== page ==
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The Walking Dead

     Blood runs down her face, running into her eyes and spraying from her lips when she whimpers, 
staining the plush beige carpet. Jill hits her again, with her fists this time, the impact making a loud smack. “Oh God, Stop, stop, stop,” she says. The woman guards her forehead with a trembling hand. “No, Mama, I won’t stop. You didn’t, wouldn’t stop it for me. It’s my turn,” says Jill. The chains on her feet are short, so she takes small steps. There is an armed guard on either side of her, each holding one of her arms. A third walks behind them. She wears a version of the same bright orange jumpsuit that she’s had since they brought her here three years ago. “Hey, aren’t you guys supposed to be shouting ‘Dead Man Walking?’” she asks. The guards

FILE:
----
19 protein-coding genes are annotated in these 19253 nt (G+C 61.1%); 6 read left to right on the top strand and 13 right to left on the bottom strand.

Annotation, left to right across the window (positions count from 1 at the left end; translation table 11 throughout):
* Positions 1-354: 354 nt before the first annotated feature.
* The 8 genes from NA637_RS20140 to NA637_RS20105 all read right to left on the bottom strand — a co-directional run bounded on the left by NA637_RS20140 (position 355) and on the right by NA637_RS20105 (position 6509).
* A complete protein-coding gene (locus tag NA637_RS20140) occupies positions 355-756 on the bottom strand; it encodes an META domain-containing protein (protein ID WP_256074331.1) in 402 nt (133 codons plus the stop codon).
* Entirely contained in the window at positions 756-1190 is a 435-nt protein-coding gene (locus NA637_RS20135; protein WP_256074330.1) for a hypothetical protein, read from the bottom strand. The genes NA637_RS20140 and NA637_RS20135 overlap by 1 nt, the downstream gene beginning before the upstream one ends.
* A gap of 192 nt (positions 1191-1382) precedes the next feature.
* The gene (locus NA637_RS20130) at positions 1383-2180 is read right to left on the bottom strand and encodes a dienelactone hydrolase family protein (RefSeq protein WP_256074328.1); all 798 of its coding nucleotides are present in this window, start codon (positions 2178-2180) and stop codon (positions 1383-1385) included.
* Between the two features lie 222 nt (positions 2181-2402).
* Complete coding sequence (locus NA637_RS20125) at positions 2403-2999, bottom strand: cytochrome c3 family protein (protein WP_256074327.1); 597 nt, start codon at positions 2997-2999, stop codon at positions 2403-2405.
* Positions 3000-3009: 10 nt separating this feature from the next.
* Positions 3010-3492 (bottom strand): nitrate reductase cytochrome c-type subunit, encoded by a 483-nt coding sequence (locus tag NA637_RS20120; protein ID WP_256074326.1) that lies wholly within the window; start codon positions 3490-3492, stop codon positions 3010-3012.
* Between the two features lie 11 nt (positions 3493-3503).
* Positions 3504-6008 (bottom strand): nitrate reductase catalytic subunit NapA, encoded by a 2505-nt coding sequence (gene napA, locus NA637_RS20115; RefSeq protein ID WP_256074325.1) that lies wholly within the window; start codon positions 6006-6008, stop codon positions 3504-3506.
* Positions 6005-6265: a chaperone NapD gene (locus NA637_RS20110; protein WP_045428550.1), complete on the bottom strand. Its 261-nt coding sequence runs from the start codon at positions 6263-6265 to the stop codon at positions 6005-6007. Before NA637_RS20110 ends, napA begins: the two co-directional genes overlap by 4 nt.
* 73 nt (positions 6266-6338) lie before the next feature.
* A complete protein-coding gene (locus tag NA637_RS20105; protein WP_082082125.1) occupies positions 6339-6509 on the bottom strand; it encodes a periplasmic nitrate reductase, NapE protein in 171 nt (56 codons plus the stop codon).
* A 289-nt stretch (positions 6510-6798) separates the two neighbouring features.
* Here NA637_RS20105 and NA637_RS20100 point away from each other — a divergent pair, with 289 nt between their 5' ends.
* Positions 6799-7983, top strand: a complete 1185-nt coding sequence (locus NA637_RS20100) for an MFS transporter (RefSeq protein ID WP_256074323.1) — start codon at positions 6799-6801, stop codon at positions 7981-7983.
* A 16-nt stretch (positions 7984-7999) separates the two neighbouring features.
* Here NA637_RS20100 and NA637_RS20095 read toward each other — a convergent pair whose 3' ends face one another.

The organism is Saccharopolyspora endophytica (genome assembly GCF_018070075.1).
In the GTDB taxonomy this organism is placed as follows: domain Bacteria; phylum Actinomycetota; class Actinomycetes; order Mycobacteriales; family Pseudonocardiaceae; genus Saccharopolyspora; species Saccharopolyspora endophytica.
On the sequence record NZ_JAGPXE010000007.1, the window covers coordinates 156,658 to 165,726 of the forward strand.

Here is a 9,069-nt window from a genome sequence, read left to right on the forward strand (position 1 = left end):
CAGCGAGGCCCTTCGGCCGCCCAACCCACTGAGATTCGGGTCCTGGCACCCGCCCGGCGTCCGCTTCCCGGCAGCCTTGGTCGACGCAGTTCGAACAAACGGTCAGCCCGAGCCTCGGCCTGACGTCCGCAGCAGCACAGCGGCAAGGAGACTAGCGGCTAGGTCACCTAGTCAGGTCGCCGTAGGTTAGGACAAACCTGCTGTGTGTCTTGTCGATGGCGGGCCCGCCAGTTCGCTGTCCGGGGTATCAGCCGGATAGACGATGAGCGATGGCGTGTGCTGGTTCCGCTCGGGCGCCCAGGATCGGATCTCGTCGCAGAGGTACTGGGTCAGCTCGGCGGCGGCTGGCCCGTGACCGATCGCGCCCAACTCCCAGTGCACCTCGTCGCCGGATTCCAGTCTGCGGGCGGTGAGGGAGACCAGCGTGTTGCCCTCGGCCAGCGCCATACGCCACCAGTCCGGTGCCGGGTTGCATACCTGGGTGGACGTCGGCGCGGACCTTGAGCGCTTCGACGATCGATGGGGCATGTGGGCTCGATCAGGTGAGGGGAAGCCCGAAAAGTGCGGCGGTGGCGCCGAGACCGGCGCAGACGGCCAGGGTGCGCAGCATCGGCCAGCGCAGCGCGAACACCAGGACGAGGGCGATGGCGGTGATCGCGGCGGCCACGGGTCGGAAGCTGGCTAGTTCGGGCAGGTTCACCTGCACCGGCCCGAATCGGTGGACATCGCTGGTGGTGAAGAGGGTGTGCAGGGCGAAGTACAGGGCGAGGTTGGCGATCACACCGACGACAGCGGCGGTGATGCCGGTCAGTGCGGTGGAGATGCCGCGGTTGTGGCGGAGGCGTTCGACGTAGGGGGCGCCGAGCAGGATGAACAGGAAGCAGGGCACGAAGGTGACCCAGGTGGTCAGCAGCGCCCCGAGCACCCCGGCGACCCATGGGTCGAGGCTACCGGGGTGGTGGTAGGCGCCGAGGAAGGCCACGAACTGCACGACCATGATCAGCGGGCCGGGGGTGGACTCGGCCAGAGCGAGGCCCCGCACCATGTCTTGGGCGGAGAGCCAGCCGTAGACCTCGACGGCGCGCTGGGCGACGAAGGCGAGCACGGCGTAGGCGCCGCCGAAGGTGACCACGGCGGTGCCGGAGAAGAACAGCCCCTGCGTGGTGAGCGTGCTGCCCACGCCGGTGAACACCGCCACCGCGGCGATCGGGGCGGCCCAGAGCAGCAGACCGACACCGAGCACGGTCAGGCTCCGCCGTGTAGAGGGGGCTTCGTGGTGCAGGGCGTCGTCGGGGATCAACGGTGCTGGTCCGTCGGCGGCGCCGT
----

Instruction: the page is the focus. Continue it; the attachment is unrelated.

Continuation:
continue to stare ahead as they all make their way down the narrow hall. Jill picks up the heavy lead pipe by the straight end. “No, please stop,” says her mother. “Quit saying that!” Jill shrieks, stomping over to her mother on the floor. “Why are you doing this?” asks her mother. “You heard it. You heard it every night and you wouldn’t stop it. You just laid there in bed and pretended it wasn’t happening,” says Jill “Sweety, please, you have to understand” says her mother. “I don’t have to understand jack shit. You are a coward, that’s all I need to know. You wouldn’t stand up for me. So fuck you, mom.” “Jill, no, let’s talk about this.” Jill raises the lead pipe. “Jill, honey, I love you.” Jill pauses. She reaches down with her free hand to touch her mother’s forehead. “Oh, Mom,” she whispers, shaking her head. Jill slams down the lead pipe, bashing it against her mother’s skull. Her mother mumbles. “…won’t change anything. Can’t go back. I would if I could,” says her mother. Jill brings down the pipe again. This time there is no more noise from the mother. Her chest spasms, stops. Jill stops and listens to the sound of her own breath, loud in the now silent room. “Last meal?” asks the guard. He is crouching down so that he is eye level with her as she sits on her bunk, hands in her lap. “Does it really matter?” says Jill, picking at her fingernails. “It does to some,” he replies. “I guess baked chicken, dark meat. Maybe some fried okra. And a brownie.” “Fine. Do you wish to have any clergy present?” “No, I’m not very religious,” she replies. He nods as he stands up to leave. Jill spots a family photograph on the mantle above the brick fireplace, her mother and father smiling at the camera. She picks up the photograph, smashes the frame on the floor and the glass shatters. She picks up the picture from the glass shards. Pulling a lighter from her pocket, she sets the photograph on fire. She watches it burn for a moment, the faces swelling and bubbling, then throws it on her mother’s body. It rests there for a moment, then catches her mother’s shirt on fire. She watches as the fire spreads from her mother’s shirt and onto the carpet. She tosses the pipe next to her mother and glides out the back door.